Josh Beckett has said all along, as the victories have mounted and the expectations have increased, that his focus has never been on winning 20 games. When he had won 17, he wanted the 18th. At 18, he wanted 19. That magical number for a pitcher, the one that is becoming more rare, was just one more game in a string of them that, in the end, would lead the Red Sox to the postseason.
Now, more than ever, the Sox need Beckett thinking that way. Because while the individual accomplishment is nice, the team clearly needs a win. Having lost four straight games - including a sweep by the Blue Jays in Toronto that reduced their American League East lead to 1 1/2 games over the Yankees - the Sox need Beckett to be the pitcher he has been all season. That is, they need him to remain reliable: The Sox are 10-3 when Beckett has started after a loss.
"I think there's a level of pride in here," Jason Varitek said. "We still want a chance to win that division. We want to be able to do that, along with ultimately getting into the postseason. But ultimately, even before that, we want to play good baseball."
Beckett's 20th win would go a long way toward starting the Red Sox on that path. To that end, he needs the offense to begin to produce more than it did in three disappointing games in Toronto, in which it scored a total of five runs.
So, now that the pressure is on, the losses have piled up, and it has been established that Beckett needs to play stopper yet again, this is the time to talk about what he could achieve tonight against the Devil Rays' Scott Kazmir. For all his success in his relatively short career, Beckett is on the verge of winning 20 for the first time. He's already established a career high, despite missing two starts with an avulsion on his finger.
"He's been such a model of consistency this year for us," pitching coach John Farrell said. "It's a [heck] of a feat for him, if he does achieve it.
"I don't think you ever go into a year, or the start of the season, thinking, 'Here's a 20-game winner.' He possesses the physical abilities, and over time, I became much more aware that he possesses the other intangibles, the mental capacity, the - I know it becomes a cliché - but the ability to remain focused on the pitch at hand. What he should be most proud of is that, as things have gone well, he has not taken things for granted or abandoned an approach that has worked."
With his 19-6 record, his 3.20 ERA, his 180 strikeouts and 38 walks, his 15 home runs allowed (as opposed to 36 last season), Beckett has put his name up with C.C. Sabathia and Chien-Ming Wang, whom he defeated last Saturday, as candidates for the Cy Young Award. But he has also set himself apart.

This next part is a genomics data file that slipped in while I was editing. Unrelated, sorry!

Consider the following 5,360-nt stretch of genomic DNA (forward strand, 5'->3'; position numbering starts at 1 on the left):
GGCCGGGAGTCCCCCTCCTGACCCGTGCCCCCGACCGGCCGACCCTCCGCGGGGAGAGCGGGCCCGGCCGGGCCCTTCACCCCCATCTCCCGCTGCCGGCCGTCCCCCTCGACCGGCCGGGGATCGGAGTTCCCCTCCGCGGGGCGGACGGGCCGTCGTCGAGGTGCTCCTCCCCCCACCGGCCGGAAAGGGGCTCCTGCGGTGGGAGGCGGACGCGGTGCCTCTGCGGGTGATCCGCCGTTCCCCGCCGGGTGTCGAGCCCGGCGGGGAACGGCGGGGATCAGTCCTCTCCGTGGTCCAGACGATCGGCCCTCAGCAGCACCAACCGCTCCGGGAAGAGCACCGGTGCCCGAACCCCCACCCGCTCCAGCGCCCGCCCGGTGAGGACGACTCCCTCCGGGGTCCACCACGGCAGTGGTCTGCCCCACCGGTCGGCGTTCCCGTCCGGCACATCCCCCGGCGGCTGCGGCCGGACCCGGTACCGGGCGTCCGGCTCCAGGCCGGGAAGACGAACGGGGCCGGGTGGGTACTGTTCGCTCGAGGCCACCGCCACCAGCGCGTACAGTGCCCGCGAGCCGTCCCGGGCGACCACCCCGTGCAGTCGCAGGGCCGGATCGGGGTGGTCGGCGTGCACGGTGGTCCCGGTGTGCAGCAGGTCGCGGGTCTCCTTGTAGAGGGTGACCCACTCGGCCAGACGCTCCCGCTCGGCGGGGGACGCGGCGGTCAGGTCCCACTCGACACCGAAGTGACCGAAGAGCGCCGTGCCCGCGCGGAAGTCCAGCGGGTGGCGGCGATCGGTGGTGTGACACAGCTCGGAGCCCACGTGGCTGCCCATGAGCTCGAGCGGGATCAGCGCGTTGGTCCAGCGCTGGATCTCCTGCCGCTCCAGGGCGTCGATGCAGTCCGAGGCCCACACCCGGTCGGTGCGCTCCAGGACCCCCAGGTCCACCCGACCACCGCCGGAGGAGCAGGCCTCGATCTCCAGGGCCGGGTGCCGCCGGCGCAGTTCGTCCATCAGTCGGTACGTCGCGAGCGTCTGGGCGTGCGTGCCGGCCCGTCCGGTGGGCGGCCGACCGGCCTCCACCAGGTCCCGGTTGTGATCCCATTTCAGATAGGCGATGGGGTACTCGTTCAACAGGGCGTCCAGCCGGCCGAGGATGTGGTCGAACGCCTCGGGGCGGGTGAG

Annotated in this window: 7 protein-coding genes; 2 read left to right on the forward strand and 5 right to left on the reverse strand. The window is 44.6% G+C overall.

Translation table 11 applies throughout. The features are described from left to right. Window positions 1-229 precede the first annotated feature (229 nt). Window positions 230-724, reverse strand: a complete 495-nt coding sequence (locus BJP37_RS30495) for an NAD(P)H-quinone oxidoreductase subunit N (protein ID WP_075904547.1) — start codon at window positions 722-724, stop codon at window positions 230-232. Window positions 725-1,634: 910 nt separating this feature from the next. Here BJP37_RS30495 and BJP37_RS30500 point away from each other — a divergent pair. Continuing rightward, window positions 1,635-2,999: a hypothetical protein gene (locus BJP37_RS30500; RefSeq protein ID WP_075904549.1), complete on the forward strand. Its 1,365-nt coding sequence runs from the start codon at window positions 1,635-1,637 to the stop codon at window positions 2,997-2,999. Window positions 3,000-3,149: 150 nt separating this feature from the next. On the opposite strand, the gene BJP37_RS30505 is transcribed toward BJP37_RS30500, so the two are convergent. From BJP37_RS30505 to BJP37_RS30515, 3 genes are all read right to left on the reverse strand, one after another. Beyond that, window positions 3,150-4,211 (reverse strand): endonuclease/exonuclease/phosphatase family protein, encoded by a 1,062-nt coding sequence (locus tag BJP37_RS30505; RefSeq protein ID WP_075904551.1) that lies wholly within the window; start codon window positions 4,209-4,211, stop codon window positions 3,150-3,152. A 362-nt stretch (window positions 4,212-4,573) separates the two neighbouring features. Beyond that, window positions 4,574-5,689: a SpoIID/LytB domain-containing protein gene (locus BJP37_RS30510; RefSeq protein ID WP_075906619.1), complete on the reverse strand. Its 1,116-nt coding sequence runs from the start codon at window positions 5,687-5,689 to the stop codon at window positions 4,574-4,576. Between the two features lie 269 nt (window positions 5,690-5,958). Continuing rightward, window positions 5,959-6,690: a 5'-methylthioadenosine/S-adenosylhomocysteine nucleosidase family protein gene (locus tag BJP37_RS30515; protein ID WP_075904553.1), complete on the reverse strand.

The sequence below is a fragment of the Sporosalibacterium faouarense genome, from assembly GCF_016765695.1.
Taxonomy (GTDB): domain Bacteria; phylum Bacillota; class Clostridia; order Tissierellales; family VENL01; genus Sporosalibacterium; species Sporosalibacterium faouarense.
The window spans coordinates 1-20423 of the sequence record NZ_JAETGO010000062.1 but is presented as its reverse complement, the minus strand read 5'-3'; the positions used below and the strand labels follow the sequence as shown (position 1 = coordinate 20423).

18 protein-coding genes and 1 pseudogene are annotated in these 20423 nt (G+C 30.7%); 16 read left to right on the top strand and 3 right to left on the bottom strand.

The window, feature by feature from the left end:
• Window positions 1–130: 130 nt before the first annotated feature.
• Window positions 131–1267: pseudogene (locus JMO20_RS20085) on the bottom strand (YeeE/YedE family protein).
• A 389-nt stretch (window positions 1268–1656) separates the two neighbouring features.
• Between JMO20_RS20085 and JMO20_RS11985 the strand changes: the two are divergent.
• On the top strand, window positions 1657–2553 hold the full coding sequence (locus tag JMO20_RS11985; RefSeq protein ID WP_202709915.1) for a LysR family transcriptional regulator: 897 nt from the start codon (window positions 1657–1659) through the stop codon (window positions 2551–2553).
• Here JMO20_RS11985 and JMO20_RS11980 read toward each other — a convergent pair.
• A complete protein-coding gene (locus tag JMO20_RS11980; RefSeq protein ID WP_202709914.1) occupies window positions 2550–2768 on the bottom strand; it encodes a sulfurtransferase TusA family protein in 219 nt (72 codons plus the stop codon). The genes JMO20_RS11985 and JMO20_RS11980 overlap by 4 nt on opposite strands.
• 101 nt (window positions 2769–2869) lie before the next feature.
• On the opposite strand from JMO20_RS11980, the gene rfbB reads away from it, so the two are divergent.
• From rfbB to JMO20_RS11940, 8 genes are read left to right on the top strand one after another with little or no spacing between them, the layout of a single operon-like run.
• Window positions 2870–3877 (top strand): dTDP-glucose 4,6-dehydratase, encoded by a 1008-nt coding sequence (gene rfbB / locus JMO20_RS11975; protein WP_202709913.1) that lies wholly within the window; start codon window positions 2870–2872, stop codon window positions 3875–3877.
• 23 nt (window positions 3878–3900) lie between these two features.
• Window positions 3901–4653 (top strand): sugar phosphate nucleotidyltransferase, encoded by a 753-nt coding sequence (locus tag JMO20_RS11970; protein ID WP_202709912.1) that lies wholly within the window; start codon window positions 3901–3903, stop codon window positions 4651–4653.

Tonight Beckett can become baseball's first 20-game winner since four pitchers (Dontrelle Willis, Chris Carpenter, Bartolo Colon, and Roy Oswalt) did it in 2005. Though Johan Santana and Wang won 19 last season, no one hit the magic mark.
"It means a lot the first time," said Curt Schilling, who has won at least 20 games three times, most recently with the Red Sox in 2004. "The great thing about it is all the lessons you learn along the way. For the first time, how long the season is, how consistently good you have to throw. I mean, there's so many things that go into it. But No. 1 for me is health. He's taken the ball every time, for the most part.
"I just know that the odds against winning 20 have gotten bigger, especially here, because of the schedule that they have us on, trying to stretch it out, give him rest. He's going to start less games than other guys. That makes it harder, the division we play in, the competition we play, but it's special."
Exclusive, too. Especially if a pitcher does it more than once. Toronto's Roy Halladay, who won 22 games and the Cy Young in 2003, had 19 wins in 2002, but hasn't approached 20 again. He knows how difficult it is to do it once, let alone multiple times. But the 20-win mark, while a gauge of success, is far from everything.
"I think it's something, if a guy does it a couple times, it just kind of puts you in a different class," Halladay said. "You look at guys who have won 20 games. There's a lot of good pitchers who have done it once, and some really good ones who have done it more than that. It's definitely a certain level that you reach. There's no question, it's not a fluke. You have to be pretty good to be able to do it.
"For me, looking at a guy like that, it's a number. He's obviously a great pitcher who's accomplished a lot in his career. He's made a name for himself regardless of that. I think it's a nice number, a nice accolade that he can carry with him. He's already defining himself as an elite pitcher regardless."
Amalie Benjamin can be reached at firstname.lastname@example.org.